Blood Test for Depression Proves It’s Not All In Your Head

The innovative MDDScore is the first diagnostic blood test for depression.

Lonna J. Williams, CEO of Ridge Diagnostics, has helped to launch the first blood test for depression. (Photo: Ridge Diagnostics)

Jan 25, 2013· 2 MIN READ
Shari Roan is an award-winning health writer based in Southern California.

Mental Health Innovation: MDDScore is the first-ever blood test for depression that screens biological indicators of depression, like inflammation and neurochemicals (the company that makes it won't reveal which ones it tests for, exactly). The test, which will soon be out in the U.S. and requires a doctor's order, is the first "objective diagnostic measure" for the disorder—which means you can get a diagnosis based on biological markers of the disease. You get a numerical score that suggests how likely it is that you have depression. Studies show that MDD Score is about as accurate at making a diagnosis as the most rigorous evaluations.

Who: Lonna J. Williams

What She Does: CEO of Ridge Diagnostics, the company introducing MDDScore blood test for depression.

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Why It's Innovative: "Every psychiatrist and primary care physician we talk to says…they need to be able to diagnosis early and get the patients on the right treatment," says Williams. "And they need to know as quickly as possible if the treatment is working." The test has the potential to improve treatment, as well, because patients may be more accepting of a blood-test result, she says. "It's of significant impact to the patient. Suddenly the patient sees a blood test that says 'this is your disorder.' It's like any other disorder. It's not in your head. It's meaningful. It's not your fault. The stigma abates and they become more involved in their own care."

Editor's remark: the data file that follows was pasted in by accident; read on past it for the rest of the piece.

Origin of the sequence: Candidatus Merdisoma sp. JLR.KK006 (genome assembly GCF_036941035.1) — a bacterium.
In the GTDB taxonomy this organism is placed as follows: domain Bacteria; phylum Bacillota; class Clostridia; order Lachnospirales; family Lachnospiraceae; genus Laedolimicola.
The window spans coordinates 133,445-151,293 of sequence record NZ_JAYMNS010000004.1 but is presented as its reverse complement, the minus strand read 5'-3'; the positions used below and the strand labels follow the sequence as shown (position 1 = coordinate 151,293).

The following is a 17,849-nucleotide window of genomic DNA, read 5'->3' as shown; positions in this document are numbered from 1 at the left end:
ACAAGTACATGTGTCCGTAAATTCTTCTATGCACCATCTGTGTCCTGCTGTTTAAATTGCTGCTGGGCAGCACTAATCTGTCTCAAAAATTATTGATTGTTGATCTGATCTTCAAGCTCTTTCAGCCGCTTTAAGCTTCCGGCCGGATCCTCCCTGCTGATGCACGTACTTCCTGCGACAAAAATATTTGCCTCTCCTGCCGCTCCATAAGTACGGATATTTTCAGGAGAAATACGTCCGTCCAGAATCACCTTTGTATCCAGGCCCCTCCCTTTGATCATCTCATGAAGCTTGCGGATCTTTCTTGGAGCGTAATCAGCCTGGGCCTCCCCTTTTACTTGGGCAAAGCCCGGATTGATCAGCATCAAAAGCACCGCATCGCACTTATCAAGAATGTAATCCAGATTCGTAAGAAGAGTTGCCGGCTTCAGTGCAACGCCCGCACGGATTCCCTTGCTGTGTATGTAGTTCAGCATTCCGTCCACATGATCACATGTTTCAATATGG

The idea for the MDDScore blood test first came up when a scientist who was studying biological signs of depression saw how those "biomarkers" changed when patients responded to therapy. The scientist's son had a mental health disorder that had been misdiagnosed and, in turn, he wasn't being treated appropriately. That was further motivation to try to create a diagnostic blood test for depression, Williams says.

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The Problem That Keeps Her Up at Night: "Are physicians going to accept this and make it available to their patients? I believe strongly that patients will embrace it. But any time something new is introduced to physicians, they can be a little hesitant until some time goes by. I look forward to physicians embracing this."

Where Mental Health Needs More Innovation: "We need stronger and larger consumer awareness organizations, such as those that address cancer or HIV or other highly prevalent diseases," says Williams. "There hasn't been much of that with mental health. There is no organized patient advocacy. There are bits and pieces here and there, but they are disparate and not organized. I think this industry needs to start creating that to help with innovation and education and abatement of the stigma."

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How You Can Take Action: "Seek out innovative technologies. There are physicians who are using treatments other than drugs. There are particular blood tests or genetic tests that can tell you if you are a metabolizer of one kind of drug or another. There is more personalization of medicine." Moreover, she adds, don't be embarrassed by having a mental health disorder. "There shouldn't be a stigma. It's not your fault. The more these technologies become broadly used, the more the stigma will abate."

The MDDScore test is expected to cost $745.

Would you take and trust a blood test for depression? If you deal with depression, what innovations would you like to see in diagnosis or treatment?